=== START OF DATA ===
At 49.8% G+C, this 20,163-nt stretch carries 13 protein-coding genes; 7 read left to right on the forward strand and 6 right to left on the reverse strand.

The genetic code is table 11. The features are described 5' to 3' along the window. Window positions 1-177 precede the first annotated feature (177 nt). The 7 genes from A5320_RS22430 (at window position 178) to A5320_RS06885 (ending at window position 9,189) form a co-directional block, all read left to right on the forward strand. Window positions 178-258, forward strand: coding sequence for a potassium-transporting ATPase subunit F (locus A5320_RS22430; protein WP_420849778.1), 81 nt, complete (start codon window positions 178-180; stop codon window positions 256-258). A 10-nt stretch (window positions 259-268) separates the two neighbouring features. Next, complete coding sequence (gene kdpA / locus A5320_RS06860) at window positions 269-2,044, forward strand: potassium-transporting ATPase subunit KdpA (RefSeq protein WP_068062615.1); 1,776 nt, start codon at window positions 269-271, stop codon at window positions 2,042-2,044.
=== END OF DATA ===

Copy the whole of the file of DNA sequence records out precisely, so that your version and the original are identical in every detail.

At 49.8% G+C, this 20,163-nt stretch carries 13 protein-coding genes; 7 read left to right on the forward strand and 6 right to left on the reverse strand.

The genetic code is table 11. The features are described 5' to 3' along the window. Window positions 1-177 precede the first annotated feature (177 nt). The 7 genes from A5320_RS22430 (at window position 178) to A5320_RS06885 (ending at window position 9,189) form a co-directional block, all read left to right on the forward strand. Window positions 178-258, forward strand: coding sequence for a potassium-transporting ATPase subunit F (locus A5320_RS22430; protein WP_420849778.1), 81 nt, complete (start codon window positions 178-180; stop codon window positions 256-258). A 10-nt stretch (window positions 259-268) separates the two neighbouring features. Next, complete coding sequence (gene kdpA / locus A5320_RS06860) at window positions 269-2,044, forward strand: potassium-transporting ATPase subunit KdpA (RefSeq protein WP_068062615.1); 1,776 nt, start codon at window positions 269-271, stop codon at window positions 2,042-2,044.